Monday, December 24, 2007

NORAD/Santa, DEW Warheads, India: GCC, FBI +




NORAD in full deployment to track Santa
*Please See: NORAD Tracks SANTA and Other Fictions
http://vtcommons.org/node/1029


http://www.canada.com/globaltv/national/story.html?id=70ed4e2c-c40b-489a-ad49-ca6adfe7afae&k=14815



Pentagon Eyes High-Speed Missiles for Stealth Aircraft



http://www.aviationweek.com/aw/generic/story_generic.jsp?channel=awst&id=news/aw122407p1.xml&headline=Pentagon%20Eyes%20High-Speed%20Missiles%20for%20Stealth%20Aircraft



By Robert Wall and Douglas Barrie
The U.S. military is increasingly interested in developing a new generation of high-speed air-to-surface missiles that could be integrated into stealth aircraft to attack an enemy’s radar sites or fleeting targets.
U.S. Air Force planners are anxious about enhancements in air defense technology, worrying that as powerful computer processing becomes more ubiquitous and network cabling becomes cheaper, adversaries can link radar systems of different types to raise their chances of spotting and potentially shooting down even low-observable aircraft.
Although the military is putting much effort into using directed-energy and network attack tools to thwart such threats, the kinetic kill approach hasn’t fallen out of favor entirely. One reason is that the initial generation of directed-energy systems will still require aircraft to get comparatively close to a threat, while missiles can be launched at greater stand-off ranges. The missiles themselves could also be candidates for directed-energy warheads.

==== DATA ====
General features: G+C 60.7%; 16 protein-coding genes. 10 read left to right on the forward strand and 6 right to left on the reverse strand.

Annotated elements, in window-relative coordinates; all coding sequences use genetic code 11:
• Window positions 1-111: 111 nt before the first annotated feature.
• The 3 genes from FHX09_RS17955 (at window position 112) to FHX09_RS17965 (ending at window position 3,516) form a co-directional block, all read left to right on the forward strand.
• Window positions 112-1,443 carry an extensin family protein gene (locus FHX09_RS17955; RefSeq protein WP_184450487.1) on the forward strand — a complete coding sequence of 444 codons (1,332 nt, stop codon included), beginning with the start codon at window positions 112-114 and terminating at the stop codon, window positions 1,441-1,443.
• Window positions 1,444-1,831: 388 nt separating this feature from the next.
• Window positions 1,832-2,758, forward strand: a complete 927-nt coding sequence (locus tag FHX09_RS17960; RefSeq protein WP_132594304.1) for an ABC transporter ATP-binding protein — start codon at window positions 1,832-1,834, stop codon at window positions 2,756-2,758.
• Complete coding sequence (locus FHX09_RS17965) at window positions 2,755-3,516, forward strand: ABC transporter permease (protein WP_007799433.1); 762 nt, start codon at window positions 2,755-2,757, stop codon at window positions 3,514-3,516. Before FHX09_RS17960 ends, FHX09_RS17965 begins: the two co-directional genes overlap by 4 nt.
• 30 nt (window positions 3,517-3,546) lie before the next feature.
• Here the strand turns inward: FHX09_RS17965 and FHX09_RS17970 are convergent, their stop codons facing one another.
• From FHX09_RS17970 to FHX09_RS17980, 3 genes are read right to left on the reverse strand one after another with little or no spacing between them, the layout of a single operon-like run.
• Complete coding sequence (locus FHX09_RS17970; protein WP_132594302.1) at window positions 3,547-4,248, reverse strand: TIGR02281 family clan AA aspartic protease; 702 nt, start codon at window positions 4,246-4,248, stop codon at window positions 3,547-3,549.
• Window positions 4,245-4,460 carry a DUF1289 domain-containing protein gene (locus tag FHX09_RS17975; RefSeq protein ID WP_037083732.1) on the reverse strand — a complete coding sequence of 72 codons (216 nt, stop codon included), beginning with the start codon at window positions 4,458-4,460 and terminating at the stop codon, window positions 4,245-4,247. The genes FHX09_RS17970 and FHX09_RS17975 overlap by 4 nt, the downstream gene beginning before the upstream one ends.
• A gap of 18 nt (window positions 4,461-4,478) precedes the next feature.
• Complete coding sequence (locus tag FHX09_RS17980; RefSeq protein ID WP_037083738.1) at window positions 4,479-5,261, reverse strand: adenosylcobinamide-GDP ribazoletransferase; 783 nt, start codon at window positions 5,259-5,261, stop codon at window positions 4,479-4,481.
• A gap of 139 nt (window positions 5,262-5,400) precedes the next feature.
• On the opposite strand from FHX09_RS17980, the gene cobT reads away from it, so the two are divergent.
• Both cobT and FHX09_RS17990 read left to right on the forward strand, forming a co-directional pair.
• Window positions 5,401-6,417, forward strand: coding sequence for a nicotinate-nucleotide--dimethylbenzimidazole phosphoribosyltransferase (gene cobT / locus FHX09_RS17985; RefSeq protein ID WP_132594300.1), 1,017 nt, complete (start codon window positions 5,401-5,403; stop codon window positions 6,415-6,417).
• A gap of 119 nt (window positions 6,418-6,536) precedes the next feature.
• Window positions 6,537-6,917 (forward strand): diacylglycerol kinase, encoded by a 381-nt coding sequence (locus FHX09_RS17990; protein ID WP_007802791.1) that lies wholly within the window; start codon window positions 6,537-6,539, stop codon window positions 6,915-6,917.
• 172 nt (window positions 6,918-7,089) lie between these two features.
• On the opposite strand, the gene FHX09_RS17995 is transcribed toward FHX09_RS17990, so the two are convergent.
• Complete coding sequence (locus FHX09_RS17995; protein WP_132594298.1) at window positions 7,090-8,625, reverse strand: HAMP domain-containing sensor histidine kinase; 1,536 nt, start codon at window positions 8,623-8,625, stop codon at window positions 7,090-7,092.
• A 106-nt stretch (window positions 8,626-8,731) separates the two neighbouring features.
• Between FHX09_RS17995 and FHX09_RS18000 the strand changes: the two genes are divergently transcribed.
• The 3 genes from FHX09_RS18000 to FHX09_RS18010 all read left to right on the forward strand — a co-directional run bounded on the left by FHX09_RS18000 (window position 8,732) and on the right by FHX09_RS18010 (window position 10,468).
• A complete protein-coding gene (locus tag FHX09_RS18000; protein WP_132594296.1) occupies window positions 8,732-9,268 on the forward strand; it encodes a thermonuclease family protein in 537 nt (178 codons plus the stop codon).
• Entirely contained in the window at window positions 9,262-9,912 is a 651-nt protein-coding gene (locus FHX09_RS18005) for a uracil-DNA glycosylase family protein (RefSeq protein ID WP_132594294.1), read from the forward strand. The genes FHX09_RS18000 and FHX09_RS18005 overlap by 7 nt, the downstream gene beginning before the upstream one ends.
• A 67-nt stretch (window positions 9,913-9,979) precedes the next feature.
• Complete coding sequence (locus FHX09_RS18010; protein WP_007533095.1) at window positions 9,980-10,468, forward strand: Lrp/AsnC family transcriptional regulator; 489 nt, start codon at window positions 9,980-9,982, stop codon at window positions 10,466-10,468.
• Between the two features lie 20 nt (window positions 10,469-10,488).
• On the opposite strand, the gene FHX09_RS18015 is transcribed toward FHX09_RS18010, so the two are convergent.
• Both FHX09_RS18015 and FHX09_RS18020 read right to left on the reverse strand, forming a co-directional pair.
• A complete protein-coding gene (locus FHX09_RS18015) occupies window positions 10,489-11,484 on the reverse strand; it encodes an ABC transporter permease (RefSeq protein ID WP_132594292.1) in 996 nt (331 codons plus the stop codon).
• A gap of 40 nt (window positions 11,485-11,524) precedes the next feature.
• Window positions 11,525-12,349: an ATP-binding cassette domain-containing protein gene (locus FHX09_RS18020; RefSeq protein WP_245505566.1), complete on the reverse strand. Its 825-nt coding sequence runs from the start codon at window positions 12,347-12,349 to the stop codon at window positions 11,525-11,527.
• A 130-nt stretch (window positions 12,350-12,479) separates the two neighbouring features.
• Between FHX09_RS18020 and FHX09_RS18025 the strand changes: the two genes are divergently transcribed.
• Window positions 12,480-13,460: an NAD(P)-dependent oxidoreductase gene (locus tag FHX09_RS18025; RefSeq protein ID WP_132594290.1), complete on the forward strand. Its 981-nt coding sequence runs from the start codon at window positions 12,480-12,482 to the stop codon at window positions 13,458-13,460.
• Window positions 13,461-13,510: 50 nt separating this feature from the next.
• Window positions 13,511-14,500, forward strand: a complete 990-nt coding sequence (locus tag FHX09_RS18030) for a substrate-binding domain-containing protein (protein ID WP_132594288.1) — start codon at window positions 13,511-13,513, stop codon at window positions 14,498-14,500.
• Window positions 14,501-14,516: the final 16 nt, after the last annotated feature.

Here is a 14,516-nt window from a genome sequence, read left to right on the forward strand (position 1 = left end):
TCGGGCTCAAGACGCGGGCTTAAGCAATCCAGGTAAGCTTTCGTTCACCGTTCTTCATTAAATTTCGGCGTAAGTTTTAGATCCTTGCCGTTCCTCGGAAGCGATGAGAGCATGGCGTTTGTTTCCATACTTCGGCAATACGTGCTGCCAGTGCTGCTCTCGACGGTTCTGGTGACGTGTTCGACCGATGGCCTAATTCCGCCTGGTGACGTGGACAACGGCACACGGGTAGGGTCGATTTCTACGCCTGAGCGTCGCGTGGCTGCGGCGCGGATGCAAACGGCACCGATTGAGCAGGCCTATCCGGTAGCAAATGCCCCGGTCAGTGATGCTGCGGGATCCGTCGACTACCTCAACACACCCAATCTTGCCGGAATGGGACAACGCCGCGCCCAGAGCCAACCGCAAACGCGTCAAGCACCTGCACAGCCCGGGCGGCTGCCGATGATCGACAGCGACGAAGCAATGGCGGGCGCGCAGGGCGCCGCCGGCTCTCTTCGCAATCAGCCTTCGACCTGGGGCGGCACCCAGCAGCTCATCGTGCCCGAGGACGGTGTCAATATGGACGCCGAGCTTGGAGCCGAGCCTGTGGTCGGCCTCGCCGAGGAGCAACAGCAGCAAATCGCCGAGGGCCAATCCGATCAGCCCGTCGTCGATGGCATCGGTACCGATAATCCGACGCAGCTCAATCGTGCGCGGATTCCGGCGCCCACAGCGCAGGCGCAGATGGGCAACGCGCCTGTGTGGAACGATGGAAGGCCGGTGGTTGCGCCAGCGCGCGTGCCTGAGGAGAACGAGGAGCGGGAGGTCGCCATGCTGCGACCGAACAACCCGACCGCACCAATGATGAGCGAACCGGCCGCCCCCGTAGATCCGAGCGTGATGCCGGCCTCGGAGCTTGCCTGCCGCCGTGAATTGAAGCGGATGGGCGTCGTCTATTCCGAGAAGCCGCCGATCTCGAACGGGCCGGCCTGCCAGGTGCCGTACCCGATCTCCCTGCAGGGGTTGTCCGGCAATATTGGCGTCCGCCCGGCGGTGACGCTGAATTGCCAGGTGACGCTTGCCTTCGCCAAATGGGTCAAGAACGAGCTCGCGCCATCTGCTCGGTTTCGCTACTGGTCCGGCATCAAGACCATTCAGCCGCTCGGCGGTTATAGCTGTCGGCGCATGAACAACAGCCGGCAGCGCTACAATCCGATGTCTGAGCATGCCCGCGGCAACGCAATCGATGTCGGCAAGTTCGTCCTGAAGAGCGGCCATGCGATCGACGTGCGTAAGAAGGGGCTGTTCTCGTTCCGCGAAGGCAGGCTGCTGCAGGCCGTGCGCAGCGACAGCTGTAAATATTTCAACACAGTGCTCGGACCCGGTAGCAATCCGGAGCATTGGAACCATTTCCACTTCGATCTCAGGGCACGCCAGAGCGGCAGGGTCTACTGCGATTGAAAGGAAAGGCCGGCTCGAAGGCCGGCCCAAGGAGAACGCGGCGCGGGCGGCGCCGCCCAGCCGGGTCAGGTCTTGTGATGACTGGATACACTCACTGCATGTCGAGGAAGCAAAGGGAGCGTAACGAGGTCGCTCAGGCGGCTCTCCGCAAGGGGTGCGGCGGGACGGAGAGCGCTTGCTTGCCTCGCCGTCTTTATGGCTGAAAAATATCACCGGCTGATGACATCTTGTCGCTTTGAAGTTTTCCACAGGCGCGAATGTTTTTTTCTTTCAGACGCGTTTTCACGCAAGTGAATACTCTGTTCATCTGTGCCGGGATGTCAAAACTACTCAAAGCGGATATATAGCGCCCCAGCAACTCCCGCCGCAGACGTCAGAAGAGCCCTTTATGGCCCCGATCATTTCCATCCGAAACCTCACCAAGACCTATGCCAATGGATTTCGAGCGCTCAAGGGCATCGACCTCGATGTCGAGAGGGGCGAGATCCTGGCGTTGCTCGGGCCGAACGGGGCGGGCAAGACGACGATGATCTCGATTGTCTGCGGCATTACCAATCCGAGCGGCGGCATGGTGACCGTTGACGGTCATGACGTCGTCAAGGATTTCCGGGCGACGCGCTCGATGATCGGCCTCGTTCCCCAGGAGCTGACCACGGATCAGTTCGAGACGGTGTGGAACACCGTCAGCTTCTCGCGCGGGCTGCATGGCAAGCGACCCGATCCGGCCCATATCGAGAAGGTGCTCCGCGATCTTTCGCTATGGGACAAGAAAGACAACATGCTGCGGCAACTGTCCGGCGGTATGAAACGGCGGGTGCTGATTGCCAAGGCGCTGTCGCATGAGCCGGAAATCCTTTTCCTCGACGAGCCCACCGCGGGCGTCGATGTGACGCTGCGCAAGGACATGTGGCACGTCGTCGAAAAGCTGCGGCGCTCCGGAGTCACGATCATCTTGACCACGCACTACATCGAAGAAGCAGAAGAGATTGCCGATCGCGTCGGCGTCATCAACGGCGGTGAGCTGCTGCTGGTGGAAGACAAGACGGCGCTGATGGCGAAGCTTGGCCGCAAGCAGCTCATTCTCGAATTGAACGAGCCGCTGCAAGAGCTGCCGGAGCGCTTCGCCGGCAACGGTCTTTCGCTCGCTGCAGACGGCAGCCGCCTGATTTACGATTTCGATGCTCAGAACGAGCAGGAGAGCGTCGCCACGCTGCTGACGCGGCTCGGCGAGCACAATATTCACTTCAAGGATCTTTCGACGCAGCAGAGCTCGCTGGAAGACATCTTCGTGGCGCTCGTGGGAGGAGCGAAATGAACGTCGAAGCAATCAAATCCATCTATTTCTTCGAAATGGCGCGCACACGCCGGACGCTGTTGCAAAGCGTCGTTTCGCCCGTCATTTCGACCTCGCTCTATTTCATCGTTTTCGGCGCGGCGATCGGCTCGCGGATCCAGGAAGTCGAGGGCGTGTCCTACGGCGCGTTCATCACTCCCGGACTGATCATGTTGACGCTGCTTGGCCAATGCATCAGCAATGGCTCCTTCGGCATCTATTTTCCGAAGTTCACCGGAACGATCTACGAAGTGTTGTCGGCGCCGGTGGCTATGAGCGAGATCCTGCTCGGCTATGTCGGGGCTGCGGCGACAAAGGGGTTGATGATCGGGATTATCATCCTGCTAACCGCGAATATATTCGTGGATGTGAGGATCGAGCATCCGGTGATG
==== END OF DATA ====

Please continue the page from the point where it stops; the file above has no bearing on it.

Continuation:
There has been frustration among weapon developers that the U.S. and Europe have not done more to push high-speed technology, with a few exceptions such as the European rocket/ramjet-powered Meteor air-to-air missile. Russia has ramjet-powered air-to-surface weapons in its inventory, and China and India are also pursuing this area aggressively, bemoans a European industry official.
But the situation may be changing. One emerging project, for instance, is a Raytheon initiative to design a ramjet-powered version of the AGM-88 High-Speed Anti-Radiation Missile (HARM), according to a company official. Raytheon has been exploring various options for a ramjet motor, which would be paired with an enhanced HARM front end. (cont...)